Edward Ball is back.
He upset the apple cart in 1998 with his first book, the fascinating and courageous “Slaves in the Family,” which traced the history of race relations beginning with his ancestor Elias Ball’s arrival in the Carolina Colony exactly 300 years before the publication of the book.
Today, the National Book Award winner is a lecturer at Yale University, teaching nonfiction writing. His latest effort, “The Inventor and the Tycoon,” displays Ball’s particular ability to mine history and create a compelling narrative that includes larger-than-life characters and reveals something about our inheritance. The new title hit bookstore shelves Jan. 22.
Ball will be in town for a 6 p.m. talk on Thursday at the College of Charleston’s School of Sciences and Mathematics Auditorium, 202 Calhoun St. In anticipation of his lecture, sponsored by the college’s Friends of the Library, The Post and Courier asked him a few questions.
Q: You began your book-writing career with topics close to home, producing the award-winning “Slaves in the Family” and “The Sweet Hell Inside,” both dealing with Southern culture and history and your own ancestry. But then you branched out with “Peninsula of Lies” and “The Genetic Strand.” And now you’ve published “The Inventor and the Tycoon,” which is about the photographer Eadweard Muybridge, who invented moving pictures, and his collaboration with railroad tycoon and politician Leland Stanford. How do you search for a subject and then decide on what to write about?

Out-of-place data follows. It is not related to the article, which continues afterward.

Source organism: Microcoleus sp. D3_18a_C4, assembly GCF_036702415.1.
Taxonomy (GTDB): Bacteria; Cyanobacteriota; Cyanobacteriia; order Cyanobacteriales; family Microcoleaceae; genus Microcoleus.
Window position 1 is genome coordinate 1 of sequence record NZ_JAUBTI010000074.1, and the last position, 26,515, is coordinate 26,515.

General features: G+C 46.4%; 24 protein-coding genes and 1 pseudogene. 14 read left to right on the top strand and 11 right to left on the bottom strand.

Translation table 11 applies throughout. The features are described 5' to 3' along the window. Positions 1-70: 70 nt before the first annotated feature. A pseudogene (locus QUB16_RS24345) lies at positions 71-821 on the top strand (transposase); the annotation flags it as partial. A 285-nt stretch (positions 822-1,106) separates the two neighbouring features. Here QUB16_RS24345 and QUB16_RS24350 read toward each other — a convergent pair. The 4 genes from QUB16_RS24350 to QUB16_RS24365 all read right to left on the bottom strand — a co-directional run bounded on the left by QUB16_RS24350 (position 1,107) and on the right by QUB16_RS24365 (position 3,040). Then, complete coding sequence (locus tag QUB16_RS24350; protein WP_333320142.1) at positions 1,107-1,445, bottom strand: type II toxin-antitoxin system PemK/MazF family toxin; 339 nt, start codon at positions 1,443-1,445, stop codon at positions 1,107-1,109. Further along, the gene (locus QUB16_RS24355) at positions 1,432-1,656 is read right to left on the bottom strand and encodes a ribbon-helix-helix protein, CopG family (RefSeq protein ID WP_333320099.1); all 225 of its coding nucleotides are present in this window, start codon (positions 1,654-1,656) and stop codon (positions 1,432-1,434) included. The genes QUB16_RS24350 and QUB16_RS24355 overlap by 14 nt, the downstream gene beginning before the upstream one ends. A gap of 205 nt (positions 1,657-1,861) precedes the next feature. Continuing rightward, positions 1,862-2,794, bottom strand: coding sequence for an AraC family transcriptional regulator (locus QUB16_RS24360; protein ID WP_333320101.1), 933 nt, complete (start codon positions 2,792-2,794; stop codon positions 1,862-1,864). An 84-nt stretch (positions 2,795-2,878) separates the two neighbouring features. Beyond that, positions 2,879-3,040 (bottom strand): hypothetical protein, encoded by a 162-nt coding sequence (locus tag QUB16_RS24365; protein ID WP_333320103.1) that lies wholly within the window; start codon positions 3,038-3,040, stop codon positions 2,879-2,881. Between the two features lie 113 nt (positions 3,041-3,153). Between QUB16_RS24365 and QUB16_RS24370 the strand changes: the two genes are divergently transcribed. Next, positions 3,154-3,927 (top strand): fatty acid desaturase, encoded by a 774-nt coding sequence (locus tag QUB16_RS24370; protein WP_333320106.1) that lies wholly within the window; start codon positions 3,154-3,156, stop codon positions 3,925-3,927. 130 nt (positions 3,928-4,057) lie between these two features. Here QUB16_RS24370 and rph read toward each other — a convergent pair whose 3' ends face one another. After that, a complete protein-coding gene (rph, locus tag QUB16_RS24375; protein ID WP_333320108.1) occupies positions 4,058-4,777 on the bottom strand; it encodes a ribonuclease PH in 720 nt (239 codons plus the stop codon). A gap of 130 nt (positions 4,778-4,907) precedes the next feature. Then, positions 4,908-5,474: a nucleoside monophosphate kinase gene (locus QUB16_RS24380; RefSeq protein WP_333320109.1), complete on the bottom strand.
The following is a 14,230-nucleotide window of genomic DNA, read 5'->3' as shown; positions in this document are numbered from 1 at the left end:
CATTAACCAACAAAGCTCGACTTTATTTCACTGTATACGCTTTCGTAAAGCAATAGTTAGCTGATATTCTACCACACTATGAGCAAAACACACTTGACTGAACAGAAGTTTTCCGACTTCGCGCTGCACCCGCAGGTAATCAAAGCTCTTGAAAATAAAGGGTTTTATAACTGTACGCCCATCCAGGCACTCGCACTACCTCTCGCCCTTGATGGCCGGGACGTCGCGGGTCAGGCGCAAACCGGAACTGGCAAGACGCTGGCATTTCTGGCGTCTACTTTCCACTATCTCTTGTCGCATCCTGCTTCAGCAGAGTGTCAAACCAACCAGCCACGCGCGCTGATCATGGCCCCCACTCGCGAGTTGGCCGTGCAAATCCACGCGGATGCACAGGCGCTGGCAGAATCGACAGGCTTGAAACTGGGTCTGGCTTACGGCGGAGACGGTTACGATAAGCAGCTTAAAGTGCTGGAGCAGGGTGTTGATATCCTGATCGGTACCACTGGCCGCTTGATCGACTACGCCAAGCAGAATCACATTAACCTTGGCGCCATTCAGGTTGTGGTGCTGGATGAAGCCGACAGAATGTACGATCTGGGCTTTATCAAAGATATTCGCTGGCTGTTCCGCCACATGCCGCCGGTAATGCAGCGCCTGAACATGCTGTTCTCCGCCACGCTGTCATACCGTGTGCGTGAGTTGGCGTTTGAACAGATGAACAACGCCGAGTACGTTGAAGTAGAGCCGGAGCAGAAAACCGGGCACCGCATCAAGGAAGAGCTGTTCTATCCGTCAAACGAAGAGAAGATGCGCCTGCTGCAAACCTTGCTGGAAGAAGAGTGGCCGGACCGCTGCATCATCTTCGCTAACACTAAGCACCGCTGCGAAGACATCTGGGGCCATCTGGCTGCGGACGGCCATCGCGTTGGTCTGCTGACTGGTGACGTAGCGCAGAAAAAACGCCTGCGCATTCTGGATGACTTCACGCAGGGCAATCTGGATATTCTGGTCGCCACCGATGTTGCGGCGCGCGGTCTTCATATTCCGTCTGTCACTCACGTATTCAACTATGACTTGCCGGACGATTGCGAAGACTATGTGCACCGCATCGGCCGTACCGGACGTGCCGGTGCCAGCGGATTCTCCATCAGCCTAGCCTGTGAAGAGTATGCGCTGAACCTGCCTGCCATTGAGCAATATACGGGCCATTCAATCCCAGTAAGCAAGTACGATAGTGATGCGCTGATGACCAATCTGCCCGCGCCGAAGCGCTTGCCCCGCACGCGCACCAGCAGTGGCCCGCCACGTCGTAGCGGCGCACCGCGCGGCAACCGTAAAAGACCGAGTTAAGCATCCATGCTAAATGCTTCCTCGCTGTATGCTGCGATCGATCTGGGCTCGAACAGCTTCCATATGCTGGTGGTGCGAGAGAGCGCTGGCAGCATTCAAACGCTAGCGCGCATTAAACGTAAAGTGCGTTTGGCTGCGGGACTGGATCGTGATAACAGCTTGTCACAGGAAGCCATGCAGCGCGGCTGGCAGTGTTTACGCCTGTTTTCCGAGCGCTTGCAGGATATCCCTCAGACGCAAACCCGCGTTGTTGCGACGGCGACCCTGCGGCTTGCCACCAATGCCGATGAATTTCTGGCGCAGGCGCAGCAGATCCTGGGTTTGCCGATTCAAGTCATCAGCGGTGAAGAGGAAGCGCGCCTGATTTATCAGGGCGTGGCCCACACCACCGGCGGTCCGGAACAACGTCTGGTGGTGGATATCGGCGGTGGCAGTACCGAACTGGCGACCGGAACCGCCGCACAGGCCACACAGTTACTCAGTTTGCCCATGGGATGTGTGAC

A: If you write nonfiction, as I’ve done, and can’t make it up, you become a story scout. With “The Inventor and the Tycoon,” I had a question. We watch anything with a moving image — TV, movies, desktops and our phones — and we can’t get enough of screens.
How did this begin, back in the 1800s? It turns out there was a photographer, Eadweard Muybridge, who put pictures in motion for the first time, and he also happens to have been a murderer. His messy life, and the equally large life of the monopoly capitalist Leland Stanford, who paid for the “first movies,” if you like, add up to a source tale for our everyday love to watch things on a screen.
Q: An irony your new book suggests is that Muybridge, who became a media sensation of the Gilded Age, helped usher in the media-saturated environment we all now must navigate. Are there lessons for us to learn — social, commercial, philosophical — from the story of “The Inventor and the Tycoon”?
A: I don’t think so. The book offers a big plot, not a moral tale. It’s the story of an artist and an entrepreneur, two very different people, one poor, one rich, but both of them obsessed with something, who came together in the disorderly society of frontier California, and by tinkering with cameras and horses, somehow invented what we call the movies, which were a way out of the Machine Age and into the 20th century.
Q: What’s it like for a native of the Southeast to live in Connecticut and teach at Yale?
A: You end up explaining the South to the North a lot of the time. And when in the South, I do the translation in reverse.
Q: You write a particularly compelling form of narrative nonfiction. Have you ever considered writing fiction, or something else?
A: Well, yes, I’ve thought about writing different sorts of books. I may be working on something like that now, but please don’t tell my agent.
Q: Finally, a political question: As a Southerner and intellectual in tune with his history and heritage who lives in the North, what is your view of North-South relations in the U.S.?
A: They could be better, but they are better now than they were in 1865. And 1965, for that matter.
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